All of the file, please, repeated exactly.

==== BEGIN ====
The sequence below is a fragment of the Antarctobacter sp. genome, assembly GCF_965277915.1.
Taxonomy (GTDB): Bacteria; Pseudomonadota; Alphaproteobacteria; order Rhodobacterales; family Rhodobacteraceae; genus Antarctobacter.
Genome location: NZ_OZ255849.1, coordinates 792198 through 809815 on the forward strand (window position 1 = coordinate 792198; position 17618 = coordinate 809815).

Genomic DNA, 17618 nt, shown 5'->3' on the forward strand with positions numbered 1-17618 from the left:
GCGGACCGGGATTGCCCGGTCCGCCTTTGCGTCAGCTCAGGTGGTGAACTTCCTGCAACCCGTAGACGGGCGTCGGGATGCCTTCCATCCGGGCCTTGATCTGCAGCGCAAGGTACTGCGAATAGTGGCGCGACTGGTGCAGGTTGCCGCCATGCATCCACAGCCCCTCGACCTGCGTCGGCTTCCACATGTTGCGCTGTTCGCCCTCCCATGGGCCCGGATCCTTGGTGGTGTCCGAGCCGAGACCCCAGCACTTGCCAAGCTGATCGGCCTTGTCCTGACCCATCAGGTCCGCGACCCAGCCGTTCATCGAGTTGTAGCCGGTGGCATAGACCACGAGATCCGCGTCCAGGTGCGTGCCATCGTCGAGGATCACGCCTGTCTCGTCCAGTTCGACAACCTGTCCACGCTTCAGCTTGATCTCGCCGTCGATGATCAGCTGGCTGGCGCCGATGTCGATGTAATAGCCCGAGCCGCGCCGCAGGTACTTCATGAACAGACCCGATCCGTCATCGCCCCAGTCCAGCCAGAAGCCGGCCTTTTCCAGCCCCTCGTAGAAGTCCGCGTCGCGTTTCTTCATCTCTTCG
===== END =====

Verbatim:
The sequence below is a fragment of the Antarctobacter sp. genome, assembly GCF_965277915.1.
Taxonomy (GTDB): Bacteria; Pseudomonadota; Alphaproteobacteria; order Rhodobacterales; family Rhodobacteraceae; genus Antarctobacter.
Genome location: NZ_OZ255849.1, coordinates 792198 through 809815 on the forward strand (window position 1 = coordinate 792198; position 17618 = coordinate 809815).

Genomic DNA, 17618 nt, shown 5'->3' on the forward strand with positions numbered 1-17618 from the left:
GCGGACCGGGATTGCCCGGTCCGCCTTTGCGTCAGCTCAGGTGGTGAACTTCCTGCAACCCGTAGACGGGCGTCGGGATGCCTTCCATCCGGGCCTTGATCTGCAGCGCAAGGTACTGCGAATAGTGGCGCGACTGGTGCAGGTTGCCGCCATGCATCCACAGCCCCTCGACCTGCGTCGGCTTCCACATGTTGCGCTGTTCGCCCTCCCATGGGCCCGGATCCTTGGTGGTGTCCGAGCCGAGACCCCAGCACTTGCCAAGCTGATCGGCCTTGTCCTGACCCATCAGGTCCGCGACCCAGCCGTTCATCGAGTTGTAGCCGGTGGCATAGACCACGAGATCCGCGTCCAGGTGCGTGCCATCGTCGAGGATCACGCCTGTCTCGTCCAGTTCGACAACCTGTCCACGCTTCAGCTTGATCTCGCCGTCGATGATCAGCTGGCTGGCGCCGATGTCGATGTAATAGCCCGAGCCGCGCCGCAGGTACTTCATGAACAGACCCGATCCGTCATCGCCCCAGTCCAGCCAGAAGCCGGCCTTTTCCAGCCCCTCGTAGAAGTCCGCGTCGCGTTTCTTCATCTCTTCG